One of my favorite things about Truman is its commitment to offering and promoting affordable, accessible international experiences. Similarly, I have always admired the extent to which undergraduate research is valued here. Last November, I was able to combine both pursuits by attending the inaugural World Congress on Undergraduate Research (WorldCUR) at Qatar University in Doha, the capital of Qatar. This incredible experience was made possible thanks to generous financial support from Truman’s Office of Student Research, School of Arts and Letters, and Department of Classical and Modern Languages.
Separated from Missouri by an ocean, sixteen hours of flights, and over 7,000 miles, Doha felt like a different world. Not only was it seventy degrees in November, but the local culture and customs were also largely unfamiliar to me. Despite this, though, nearly everyone I encountered – from taxi drivers to hotel staff to the University faculty and students – was friendly, welcoming, and hospitable. In addition to the Qataris themselves, I met conference attendees from as far away as Egypt and Australia. The research mentors and other faculty present were approachable and interacted with us as though they were our peers, creating an atmosphere of camaraderie, mutual respect, and lively intellectual exchange. Without question, it was the people who made WorldCUR such a memorable experience, although exploring the city and eating delicious Qatari food didn’t hurt, either!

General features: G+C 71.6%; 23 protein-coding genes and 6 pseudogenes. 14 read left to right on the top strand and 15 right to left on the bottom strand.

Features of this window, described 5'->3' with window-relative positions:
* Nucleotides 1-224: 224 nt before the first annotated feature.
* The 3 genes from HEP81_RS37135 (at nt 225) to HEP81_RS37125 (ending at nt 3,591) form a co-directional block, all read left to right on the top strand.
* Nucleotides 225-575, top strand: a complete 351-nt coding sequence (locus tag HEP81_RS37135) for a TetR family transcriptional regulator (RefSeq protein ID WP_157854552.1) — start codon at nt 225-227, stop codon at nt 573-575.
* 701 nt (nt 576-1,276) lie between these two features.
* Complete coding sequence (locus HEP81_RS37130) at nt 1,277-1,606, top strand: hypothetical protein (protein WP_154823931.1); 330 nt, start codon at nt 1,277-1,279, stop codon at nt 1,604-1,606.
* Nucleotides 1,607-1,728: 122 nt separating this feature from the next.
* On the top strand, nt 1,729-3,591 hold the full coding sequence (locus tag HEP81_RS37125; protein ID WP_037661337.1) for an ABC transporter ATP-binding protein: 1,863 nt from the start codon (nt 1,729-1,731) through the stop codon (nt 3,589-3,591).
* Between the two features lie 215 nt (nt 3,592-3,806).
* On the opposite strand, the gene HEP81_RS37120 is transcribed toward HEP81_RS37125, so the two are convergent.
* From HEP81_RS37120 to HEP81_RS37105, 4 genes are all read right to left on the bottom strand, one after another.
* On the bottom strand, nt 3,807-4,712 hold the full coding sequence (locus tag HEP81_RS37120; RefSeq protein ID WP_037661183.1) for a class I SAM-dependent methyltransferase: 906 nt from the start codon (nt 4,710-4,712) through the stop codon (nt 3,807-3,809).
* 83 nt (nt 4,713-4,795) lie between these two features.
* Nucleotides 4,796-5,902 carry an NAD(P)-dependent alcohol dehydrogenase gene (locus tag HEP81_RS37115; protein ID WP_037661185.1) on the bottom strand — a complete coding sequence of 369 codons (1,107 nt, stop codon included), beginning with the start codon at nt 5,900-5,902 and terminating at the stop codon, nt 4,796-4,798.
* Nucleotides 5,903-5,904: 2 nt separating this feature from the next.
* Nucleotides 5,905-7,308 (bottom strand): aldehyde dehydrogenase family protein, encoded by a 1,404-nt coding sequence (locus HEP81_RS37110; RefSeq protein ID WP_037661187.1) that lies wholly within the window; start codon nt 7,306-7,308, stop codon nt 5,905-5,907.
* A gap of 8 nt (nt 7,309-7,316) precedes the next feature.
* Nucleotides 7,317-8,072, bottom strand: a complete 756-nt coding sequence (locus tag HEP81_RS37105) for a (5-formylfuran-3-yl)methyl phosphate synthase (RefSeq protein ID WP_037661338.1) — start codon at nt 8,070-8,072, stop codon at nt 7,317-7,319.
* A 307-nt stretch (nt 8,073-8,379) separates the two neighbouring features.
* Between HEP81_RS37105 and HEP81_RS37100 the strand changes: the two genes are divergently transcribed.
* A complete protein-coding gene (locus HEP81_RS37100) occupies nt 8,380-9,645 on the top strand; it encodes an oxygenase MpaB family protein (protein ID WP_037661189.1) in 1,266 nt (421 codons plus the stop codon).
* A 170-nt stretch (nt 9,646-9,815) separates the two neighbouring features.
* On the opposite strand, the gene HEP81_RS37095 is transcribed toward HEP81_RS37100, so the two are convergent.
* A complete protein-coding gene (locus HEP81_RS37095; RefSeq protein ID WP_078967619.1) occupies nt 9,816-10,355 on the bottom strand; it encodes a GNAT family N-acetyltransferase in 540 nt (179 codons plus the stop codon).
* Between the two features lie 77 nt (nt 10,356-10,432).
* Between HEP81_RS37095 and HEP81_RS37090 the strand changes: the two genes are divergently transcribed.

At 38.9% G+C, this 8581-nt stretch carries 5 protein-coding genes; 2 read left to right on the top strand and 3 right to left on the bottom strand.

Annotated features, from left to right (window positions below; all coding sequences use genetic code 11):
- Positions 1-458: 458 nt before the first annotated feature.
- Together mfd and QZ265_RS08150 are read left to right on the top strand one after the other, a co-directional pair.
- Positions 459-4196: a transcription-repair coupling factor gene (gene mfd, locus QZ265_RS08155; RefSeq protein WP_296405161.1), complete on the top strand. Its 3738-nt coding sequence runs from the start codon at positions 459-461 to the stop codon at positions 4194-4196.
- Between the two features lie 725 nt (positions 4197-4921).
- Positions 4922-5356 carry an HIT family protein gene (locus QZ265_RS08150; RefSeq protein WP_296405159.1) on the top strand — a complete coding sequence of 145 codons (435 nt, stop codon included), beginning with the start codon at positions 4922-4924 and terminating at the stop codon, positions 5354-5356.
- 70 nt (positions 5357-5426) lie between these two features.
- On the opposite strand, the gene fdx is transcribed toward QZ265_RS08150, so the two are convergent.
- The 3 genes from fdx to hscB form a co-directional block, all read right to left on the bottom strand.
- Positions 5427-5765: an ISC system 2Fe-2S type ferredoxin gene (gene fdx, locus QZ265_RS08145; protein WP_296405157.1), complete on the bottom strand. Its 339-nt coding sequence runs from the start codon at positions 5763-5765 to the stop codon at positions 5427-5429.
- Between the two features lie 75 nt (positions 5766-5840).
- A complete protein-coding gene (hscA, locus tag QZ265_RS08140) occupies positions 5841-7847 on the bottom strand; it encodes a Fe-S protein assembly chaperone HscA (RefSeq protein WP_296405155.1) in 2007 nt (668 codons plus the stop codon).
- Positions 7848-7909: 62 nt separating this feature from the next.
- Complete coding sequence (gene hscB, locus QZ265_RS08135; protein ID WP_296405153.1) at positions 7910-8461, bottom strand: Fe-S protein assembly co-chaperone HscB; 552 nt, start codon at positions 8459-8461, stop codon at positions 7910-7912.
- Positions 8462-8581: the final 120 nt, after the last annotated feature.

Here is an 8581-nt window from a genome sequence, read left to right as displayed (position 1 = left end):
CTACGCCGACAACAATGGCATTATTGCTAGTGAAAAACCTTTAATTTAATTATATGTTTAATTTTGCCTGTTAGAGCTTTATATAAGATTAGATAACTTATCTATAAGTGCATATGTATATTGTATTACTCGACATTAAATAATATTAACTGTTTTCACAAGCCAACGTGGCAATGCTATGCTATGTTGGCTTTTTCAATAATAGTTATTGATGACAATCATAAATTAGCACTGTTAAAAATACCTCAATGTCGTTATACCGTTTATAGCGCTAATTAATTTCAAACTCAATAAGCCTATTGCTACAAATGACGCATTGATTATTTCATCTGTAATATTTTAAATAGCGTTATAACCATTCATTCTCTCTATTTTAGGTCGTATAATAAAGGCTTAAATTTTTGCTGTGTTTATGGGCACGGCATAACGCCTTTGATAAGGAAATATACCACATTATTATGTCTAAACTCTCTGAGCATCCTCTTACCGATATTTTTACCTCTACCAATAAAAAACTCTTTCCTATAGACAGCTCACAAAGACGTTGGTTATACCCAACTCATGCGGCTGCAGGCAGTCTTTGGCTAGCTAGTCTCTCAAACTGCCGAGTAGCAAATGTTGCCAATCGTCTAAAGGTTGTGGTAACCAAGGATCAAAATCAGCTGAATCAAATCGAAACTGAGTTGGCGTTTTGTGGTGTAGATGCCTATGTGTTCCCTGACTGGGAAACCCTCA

The research that got me to WorldCUR was on the cross-cultural implications of El compendio delos boticarios, a fifteenth-century Spanish apothecaries’ manual. Previously, I had compiled a glossary of its rare, archaic, and technical terms and linguistically analyzed one of them in detail. The Compendio, however, is also rich with opportunities for other types of research due to the evidence that it contains of exchange between Jews, Christians, and Muslims in the medieval Mediterranean. As “global health” was one of the conference themes, I decided to step out of my academic comfort zone by investigating the effects of this exchange on global health from a historical perspective. I then supported my points using textual evidence from the Compendio.
None of this would have been possible without the guidance and support of my mentor, Dr. Thomas Capuano, who taught me how to do linguistic research and continued to be of assistance as we considered the Compendio’s interdisciplinary aspects for WorldCUR. Without his help, I would not be graduating this May with the confidence and knowledge that resulted from my undergraduate research. Culminating in my trip to Doha last November, it was a truly transformative experience that has been the highlight of my college career.